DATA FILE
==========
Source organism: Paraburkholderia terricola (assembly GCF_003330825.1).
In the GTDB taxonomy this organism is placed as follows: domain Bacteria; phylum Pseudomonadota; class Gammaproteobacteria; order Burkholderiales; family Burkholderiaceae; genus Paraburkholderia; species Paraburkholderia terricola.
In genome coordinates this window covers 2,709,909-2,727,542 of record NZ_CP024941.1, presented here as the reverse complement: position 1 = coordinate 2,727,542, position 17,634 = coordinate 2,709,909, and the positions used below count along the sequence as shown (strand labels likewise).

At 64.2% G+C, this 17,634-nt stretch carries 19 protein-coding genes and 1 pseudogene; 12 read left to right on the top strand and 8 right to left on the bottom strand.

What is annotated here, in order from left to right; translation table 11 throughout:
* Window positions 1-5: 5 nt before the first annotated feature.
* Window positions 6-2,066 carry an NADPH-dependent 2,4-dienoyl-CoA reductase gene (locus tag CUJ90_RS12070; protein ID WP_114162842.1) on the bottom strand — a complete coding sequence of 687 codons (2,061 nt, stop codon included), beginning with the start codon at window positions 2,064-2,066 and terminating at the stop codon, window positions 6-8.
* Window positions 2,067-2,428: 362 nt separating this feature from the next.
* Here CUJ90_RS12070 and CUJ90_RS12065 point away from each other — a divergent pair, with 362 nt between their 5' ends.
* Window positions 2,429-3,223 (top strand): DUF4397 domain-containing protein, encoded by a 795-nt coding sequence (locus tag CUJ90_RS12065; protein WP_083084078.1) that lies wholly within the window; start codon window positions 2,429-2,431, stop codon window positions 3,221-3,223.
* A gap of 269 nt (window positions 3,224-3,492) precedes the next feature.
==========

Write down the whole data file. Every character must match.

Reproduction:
Source organism: Paraburkholderia terricola (assembly GCF_003330825.1).
In the GTDB taxonomy this organism is placed as follows: domain Bacteria; phylum Pseudomonadota; class Gammaproteobacteria; order Burkholderiales; family Burkholderiaceae; genus Paraburkholderia; species Paraburkholderia terricola.
In genome coordinates this window covers 2,709,909-2,727,542 of record NZ_CP024941.1, presented here as the reverse complement: position 1 = coordinate 2,727,542, position 17,634 = coordinate 2,709,909, and the positions used below count along the sequence as shown (strand labels likewise).

At 64.2% G+C, this 17,634-nt stretch carries 19 protein-coding genes and 1 pseudogene; 12 read left to right on the top strand and 8 right to left on the bottom strand.

What is annotated here, in order from left to right; translation table 11 throughout:
* Window positions 1-5: 5 nt before the first annotated feature.
* Window positions 6-2,066 carry an NADPH-dependent 2,4-dienoyl-CoA reductase gene (locus tag CUJ90_RS12070; protein ID WP_114162842.1) on the bottom strand — a complete coding sequence of 687 codons (2,061 nt, stop codon included), beginning with the start codon at window positions 2,064-2,066 and terminating at the stop codon, window positions 6-8.
* Window positions 2,067-2,428: 362 nt separating this feature from the next.
* Here CUJ90_RS12070 and CUJ90_RS12065 point away from each other — a divergent pair, with 362 nt between their 5' ends.
* Window positions 2,429-3,223 (top strand): DUF4397 domain-containing protein, encoded by a 795-nt coding sequence (locus tag CUJ90_RS12065; protein WP_083084078.1) that lies wholly within the window; start codon window positions 2,429-2,431, stop codon window positions 3,221-3,223.
* A gap of 269 nt (window positions 3,224-3,492) precedes the next feature.